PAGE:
Both lighted and unlighted horizontal, pivotal and cushioned arms have been mounted on poles at a location before the pay and/or pick up station and at a height intended to hit any overheight portion of a vehicle as a warning to the driver. However, the driver often does not observe or hear the arm striking the vehicle and damage to the roof overhang or canopy follows as the vehicle drives through. Also, warning arms of this type become defective through use by reason of rust, corrosion or deterioration of the parts. The vehicle may be damaged by the arm itself failing to operate as required. Such warning arrangements also lack the ability to discriminate between non-damaging vehicle antennas and overheight vehicles which do cause damage.
The object of the invention thus becomes that of providing an improved overheight detector system for a drive through restaurant which overcomes the foregoing disadvantages. Other objects will become apparent as the description proceeds.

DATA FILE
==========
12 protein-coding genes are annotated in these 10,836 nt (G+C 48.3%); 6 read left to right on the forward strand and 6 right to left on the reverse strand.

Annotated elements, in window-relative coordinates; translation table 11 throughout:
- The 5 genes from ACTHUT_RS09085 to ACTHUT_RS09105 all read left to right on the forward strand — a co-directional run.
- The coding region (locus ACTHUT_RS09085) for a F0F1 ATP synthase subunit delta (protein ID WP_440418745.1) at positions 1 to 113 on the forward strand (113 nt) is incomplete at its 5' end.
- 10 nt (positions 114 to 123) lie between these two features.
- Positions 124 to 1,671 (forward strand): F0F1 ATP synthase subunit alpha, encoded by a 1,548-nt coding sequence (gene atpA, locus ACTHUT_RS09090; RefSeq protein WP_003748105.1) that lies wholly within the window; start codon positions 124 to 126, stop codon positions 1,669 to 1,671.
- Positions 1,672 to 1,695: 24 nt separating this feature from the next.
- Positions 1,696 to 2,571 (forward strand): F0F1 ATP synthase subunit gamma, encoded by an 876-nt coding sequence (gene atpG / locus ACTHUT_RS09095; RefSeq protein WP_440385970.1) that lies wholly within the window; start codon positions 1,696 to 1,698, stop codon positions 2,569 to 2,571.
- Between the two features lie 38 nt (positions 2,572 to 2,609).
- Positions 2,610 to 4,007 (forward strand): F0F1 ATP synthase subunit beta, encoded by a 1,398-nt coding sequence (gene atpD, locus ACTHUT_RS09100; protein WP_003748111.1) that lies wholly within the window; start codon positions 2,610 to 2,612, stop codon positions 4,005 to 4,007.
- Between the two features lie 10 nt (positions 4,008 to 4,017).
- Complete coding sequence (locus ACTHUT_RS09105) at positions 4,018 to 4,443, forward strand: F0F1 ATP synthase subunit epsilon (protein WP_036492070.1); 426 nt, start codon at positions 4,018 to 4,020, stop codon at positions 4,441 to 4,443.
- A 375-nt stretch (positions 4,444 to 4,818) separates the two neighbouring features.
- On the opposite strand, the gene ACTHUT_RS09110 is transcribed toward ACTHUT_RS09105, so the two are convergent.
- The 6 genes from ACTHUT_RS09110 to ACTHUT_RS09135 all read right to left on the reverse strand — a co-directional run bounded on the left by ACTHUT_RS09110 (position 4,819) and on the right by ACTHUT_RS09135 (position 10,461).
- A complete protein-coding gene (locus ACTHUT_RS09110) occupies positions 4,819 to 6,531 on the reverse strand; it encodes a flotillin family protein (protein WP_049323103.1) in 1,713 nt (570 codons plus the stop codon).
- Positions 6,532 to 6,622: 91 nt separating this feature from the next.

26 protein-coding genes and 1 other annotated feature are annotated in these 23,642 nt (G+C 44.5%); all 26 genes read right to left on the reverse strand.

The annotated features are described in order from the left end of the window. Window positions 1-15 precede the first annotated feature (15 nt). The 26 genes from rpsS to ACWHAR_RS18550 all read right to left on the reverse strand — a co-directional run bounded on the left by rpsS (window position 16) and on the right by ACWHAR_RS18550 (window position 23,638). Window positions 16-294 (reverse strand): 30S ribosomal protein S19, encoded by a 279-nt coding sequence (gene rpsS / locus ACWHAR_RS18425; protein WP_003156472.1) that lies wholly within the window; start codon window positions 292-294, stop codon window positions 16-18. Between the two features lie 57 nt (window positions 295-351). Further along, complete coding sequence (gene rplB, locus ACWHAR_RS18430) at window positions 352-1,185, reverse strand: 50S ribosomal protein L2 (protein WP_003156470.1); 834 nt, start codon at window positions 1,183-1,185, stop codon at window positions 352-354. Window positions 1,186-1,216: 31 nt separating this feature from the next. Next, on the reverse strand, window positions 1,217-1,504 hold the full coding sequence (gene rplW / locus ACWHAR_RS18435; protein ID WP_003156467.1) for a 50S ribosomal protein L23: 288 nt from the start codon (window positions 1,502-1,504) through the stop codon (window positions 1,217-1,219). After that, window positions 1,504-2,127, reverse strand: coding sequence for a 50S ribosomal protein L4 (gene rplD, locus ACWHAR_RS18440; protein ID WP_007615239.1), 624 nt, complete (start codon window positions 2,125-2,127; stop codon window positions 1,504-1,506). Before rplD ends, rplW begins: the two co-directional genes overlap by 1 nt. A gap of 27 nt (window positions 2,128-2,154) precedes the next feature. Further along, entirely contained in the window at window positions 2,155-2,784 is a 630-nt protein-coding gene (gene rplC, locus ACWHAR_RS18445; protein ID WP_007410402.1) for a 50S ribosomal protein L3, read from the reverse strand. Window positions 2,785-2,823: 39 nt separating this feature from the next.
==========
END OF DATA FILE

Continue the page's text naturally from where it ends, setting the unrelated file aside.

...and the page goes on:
An overheight detector system for a drive through restaurant uses an optical sensor at an appropriate level and located so as to detect overheight vehicles before the vehicles reach the location of any roof overhang or canopy typically at a pay station or pick up station. A time delay enables the sensor to discriminate between a typically non-damaging antenna and an overheight vehicle likely to cause damage. The detector, once activated by an overheight vehicle, causes either or both visible and audible signals to warn both the driver of the vehicle at the order station and the attendant at the pick up and/or pay station of the fact that the vehicle is overheight. Thus, both the driver of the vehicle and the attendant are alerted to warning the vehicle driver to avoid the roof overhang and thereby prevent the type of damage which has been experienced throughout the industry. However, if the vehicle itself is not overheight but does have an overheight non-damaging antenna, the detector system senses this and allows the vehicle to pass without activating the warnings.